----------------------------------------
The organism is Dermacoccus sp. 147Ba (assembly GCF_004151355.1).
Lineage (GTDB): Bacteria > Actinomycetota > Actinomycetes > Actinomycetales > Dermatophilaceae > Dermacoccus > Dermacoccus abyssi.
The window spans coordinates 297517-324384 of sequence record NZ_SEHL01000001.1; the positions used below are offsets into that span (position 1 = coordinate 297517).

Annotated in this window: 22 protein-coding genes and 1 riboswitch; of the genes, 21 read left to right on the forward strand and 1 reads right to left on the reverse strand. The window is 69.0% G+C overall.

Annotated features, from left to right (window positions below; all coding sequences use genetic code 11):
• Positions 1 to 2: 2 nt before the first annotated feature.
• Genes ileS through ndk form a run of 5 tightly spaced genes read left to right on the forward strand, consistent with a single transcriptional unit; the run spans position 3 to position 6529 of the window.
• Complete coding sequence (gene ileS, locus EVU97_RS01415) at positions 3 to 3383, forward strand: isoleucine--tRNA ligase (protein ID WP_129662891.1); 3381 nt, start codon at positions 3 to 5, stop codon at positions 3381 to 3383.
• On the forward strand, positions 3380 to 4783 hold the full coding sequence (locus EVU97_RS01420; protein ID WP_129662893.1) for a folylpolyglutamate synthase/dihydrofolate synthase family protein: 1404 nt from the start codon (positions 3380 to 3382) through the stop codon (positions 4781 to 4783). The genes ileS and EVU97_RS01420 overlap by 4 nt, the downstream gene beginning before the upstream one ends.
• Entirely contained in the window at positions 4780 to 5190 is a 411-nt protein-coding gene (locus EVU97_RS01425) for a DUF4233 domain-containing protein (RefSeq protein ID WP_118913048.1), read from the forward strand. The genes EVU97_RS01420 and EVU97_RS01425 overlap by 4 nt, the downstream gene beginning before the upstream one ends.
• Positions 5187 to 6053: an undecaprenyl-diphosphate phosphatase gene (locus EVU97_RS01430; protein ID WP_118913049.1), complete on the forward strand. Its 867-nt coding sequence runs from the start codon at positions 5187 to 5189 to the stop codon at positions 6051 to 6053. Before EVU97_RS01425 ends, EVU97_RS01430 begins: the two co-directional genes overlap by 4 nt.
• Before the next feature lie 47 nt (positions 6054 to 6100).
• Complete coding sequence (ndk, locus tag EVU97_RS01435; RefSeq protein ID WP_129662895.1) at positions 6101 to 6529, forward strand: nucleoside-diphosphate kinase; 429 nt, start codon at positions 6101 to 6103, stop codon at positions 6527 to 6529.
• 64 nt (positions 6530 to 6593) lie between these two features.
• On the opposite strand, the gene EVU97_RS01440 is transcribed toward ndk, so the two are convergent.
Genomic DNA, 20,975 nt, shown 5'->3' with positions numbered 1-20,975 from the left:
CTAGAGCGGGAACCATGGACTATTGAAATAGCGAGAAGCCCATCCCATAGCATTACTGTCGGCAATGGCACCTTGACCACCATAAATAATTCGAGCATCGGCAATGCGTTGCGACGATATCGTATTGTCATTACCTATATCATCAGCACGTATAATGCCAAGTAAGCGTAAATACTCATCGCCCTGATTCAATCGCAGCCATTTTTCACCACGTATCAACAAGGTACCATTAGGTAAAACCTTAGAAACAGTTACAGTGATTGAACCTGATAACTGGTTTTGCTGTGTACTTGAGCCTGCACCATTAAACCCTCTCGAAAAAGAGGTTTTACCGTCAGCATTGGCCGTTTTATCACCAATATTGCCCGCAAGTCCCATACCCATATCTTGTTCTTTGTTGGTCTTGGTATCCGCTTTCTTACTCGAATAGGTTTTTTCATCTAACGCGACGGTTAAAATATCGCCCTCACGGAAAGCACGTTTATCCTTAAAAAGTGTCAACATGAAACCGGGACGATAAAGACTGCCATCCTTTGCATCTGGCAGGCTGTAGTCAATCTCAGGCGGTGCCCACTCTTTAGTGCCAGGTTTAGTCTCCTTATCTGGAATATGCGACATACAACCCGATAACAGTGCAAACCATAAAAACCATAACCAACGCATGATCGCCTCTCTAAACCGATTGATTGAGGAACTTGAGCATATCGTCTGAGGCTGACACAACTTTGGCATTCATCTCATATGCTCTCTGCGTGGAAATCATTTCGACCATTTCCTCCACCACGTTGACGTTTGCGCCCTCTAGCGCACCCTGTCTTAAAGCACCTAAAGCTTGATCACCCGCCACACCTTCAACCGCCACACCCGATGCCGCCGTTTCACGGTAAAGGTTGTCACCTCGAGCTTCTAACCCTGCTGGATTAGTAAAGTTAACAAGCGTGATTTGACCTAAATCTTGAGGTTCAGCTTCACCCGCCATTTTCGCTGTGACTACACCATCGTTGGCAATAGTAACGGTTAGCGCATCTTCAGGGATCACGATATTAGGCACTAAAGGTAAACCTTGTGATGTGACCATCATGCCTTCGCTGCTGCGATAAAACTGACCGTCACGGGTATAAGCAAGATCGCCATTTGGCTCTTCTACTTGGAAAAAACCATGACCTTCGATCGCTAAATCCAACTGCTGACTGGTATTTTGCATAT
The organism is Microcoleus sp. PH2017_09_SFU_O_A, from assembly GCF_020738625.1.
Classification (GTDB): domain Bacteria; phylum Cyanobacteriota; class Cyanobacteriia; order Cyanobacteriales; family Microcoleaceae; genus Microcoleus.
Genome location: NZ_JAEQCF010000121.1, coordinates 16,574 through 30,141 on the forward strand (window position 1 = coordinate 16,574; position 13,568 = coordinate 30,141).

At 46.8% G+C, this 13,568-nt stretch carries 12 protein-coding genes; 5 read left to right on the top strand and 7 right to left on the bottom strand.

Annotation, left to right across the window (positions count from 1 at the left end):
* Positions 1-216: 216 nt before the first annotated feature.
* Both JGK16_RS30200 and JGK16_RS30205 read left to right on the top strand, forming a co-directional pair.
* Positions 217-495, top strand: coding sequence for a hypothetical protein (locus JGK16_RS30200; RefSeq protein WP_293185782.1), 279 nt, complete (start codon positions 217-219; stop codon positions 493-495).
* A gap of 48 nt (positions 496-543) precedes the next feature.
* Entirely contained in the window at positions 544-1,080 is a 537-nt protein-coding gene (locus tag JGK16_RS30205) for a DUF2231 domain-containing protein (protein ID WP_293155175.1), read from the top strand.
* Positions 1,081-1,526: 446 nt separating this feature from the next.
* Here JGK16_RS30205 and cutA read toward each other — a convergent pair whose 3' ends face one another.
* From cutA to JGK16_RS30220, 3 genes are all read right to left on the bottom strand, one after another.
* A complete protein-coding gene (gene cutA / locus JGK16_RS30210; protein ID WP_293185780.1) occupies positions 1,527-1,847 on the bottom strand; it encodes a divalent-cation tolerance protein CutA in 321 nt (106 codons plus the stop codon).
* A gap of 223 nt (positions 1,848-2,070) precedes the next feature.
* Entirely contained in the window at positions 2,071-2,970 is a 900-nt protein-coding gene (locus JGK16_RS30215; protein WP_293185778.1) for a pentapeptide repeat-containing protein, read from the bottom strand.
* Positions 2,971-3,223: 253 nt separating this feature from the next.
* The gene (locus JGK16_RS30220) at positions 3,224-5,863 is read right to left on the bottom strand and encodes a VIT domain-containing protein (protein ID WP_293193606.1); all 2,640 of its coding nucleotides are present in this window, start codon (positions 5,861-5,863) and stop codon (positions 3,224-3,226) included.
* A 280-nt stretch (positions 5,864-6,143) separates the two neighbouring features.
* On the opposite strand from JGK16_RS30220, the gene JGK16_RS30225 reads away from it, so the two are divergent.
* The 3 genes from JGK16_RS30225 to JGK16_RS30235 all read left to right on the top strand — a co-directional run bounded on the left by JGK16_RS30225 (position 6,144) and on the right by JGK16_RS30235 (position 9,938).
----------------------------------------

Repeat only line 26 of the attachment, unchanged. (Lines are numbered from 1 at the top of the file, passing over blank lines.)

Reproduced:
* A gap of 48 nt (positions 496-543) precedes the next feature.